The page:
Last week, CNN accused Michael Moore of fudging the facts and cherry-picking numbers from different academic studies to make his arguments stronger. On CNN’s “The Situation Room,” Wolf Blitzer (video) aired Dr. Sanjay Gupta, CNN’s senior health correspondent, “fact check” report that attempted to verify the facts Michael Moore’s 2007 film ‘SiCKO.’
Moore was furious over Gupta’s report, the interview ended up becoming a heated debate, which forced Wolf Blitzer again (video) to continue his interview the next day. However, the war of words between CNN and Moore did not end there, the debate continued on “Larry King Live” (VIDEOS: Part 1, Part 2, and Part 3). complex citations for each of the assertions made in his movie,
During that week, Moore used his website to addressed each assertion made by Gutpa by posting citing the sources he used to make his movie, plus a line-by-line rebuttal of each of the “corrections” made by CNN, adding links to original source material.
CNN was forced to admit that they did indeed “fudge” at least two of the facts in their coverage of my film and have apologized for it. These are the two facts that CNN used to try to discredit Moore.
Misinformation #1: Gupta states that in the movie Sicko, Cuba spends $25 per health care capita.
“Moore asserts that the American health care system spends $7,000 per person on health. Cuba spends $25 dollars per person. Not true. But not too far off. The United States spends $6,096 per person, versus $229 per person in Cuba.” (Video Time Frame: 1:44)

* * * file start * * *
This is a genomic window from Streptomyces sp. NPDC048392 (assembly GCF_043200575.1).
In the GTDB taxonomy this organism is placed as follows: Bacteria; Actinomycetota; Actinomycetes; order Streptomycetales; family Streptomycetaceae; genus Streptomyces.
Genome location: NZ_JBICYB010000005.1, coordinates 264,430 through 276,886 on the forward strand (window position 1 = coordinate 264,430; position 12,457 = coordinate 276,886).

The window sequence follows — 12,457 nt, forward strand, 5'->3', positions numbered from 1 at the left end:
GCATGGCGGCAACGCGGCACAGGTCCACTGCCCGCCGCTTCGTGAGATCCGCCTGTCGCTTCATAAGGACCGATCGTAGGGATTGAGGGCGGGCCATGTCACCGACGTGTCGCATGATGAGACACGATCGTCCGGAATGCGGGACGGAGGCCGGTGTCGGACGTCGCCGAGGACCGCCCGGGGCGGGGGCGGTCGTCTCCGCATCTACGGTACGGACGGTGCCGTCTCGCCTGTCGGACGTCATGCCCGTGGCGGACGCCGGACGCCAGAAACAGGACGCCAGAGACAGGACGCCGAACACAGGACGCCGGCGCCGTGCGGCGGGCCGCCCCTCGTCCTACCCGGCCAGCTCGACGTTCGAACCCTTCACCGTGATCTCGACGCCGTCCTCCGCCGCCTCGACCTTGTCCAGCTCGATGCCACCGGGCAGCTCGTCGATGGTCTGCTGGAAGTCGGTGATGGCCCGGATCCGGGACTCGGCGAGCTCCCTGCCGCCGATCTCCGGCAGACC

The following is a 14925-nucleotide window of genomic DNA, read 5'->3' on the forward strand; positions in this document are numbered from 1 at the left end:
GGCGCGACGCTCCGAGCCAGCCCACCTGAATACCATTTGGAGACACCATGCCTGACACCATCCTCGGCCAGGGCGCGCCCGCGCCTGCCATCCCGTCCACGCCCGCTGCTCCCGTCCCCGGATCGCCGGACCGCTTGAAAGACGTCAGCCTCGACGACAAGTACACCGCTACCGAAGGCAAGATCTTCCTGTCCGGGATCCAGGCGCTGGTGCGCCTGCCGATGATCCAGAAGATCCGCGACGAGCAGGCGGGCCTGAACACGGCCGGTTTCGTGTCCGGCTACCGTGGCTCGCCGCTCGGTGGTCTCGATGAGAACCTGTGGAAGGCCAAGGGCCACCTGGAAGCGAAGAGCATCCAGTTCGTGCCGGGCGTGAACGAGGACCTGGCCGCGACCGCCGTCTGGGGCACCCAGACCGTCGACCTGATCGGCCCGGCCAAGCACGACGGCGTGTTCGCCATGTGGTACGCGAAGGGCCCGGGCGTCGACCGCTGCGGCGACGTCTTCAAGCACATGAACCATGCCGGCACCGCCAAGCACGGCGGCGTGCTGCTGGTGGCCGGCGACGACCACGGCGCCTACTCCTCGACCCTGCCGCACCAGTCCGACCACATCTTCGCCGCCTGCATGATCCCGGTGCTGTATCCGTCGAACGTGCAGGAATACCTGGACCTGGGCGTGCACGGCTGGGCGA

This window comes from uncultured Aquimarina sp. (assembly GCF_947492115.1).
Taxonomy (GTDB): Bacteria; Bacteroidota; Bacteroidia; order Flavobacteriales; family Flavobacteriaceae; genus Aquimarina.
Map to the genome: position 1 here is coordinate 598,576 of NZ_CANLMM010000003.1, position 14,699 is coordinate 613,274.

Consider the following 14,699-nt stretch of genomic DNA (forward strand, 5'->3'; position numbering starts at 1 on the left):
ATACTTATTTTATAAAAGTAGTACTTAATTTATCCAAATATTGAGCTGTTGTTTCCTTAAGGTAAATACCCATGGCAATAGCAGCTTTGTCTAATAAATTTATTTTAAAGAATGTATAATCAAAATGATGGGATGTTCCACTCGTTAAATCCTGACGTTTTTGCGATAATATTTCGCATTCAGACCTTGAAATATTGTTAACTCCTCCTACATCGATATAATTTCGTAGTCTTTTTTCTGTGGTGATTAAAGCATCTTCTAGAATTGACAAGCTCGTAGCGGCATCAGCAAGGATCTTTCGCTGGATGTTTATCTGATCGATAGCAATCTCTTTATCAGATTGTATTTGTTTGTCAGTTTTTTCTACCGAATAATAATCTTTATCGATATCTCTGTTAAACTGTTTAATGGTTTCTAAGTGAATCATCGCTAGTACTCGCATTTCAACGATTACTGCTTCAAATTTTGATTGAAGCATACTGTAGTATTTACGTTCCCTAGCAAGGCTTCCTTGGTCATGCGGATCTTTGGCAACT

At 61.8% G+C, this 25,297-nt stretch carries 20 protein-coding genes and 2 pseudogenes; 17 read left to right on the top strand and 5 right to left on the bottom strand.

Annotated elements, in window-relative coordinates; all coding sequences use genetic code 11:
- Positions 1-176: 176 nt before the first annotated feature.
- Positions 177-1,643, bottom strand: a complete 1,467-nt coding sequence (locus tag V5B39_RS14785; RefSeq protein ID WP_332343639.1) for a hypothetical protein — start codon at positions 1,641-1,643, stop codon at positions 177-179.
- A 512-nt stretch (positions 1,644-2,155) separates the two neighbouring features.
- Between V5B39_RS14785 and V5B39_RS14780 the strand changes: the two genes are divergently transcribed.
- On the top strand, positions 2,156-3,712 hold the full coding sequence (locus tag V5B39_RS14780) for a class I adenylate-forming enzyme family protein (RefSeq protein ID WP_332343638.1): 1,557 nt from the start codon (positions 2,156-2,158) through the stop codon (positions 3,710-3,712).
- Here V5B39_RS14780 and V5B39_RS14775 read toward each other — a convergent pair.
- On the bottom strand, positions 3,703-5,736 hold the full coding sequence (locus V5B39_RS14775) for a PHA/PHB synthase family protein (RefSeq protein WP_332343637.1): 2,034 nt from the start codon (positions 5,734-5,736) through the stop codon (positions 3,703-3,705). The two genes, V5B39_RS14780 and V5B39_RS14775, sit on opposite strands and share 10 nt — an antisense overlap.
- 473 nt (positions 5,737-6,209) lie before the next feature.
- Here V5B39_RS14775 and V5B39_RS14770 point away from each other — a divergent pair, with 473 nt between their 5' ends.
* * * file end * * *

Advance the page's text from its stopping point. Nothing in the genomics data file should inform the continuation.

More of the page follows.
I mention the video time frame because Gupta admits it was an error, however, he also blames it on a “transcription” error for its mistake on Larry King Live.
GUPTA: — Yes, we made a mistake, Larry, with regards to the per capita spending for Cubans. Michael correctly — he said $251 in the movie. We said $5, misquoting him $25 per capita in the piece. And that was a mistake of ours. It was an error of transcription and it’s — we want to get these facts and figures right, as a doctor and a journalist, so we corrected that. But we wanted to make sure we just made that very transparent. (Video time frame: 0:28)
Even though Gupta apologizes to Moore on his blog “Paging Dr Gupta,” the day after the big “Gupta-Moore fight” on Larry King Live, Gupta continue distorts the facts.
He cited an unsourced BBC report when talking about per capita Cuban spending. That same report also talked about US per capita health spending, but he apparently didn’t like that number, so instead he used a projected number from a different study. I worry that comparing apples and oranges purposely, and perhaps needlessly, muddy the argument. To be clear, I got a number wrong in my original report, substituting the number 25, instead of 251. It was not deliberate, but an error of transcription. I felt awful it happened. I did correct it and apologize.
As for Cuba â€“ Dr. Gupta and CNN need to watch ‘SiCKO’ first before commenting on it. ‘SiCKO’ says Cuba spends $251 per person on health care, not $25, as Gupta reports. And the BBC reports that Cuba’s per capita health expenditure isâ€¦ $251! (Keeping Cuba Healthy, BBC, Aug. 1 2006.) This is confirmed by the United Nations Human Development Report, 2006. Yup, Cuba spends $251 per person on health care. As Gupta points out, the World Health Organization does calculate Cuba’s per capita health expenditure at $229 per person. We chose to use the UN numbers, a minor difference – and $229 is a lot closer to $251 than $25.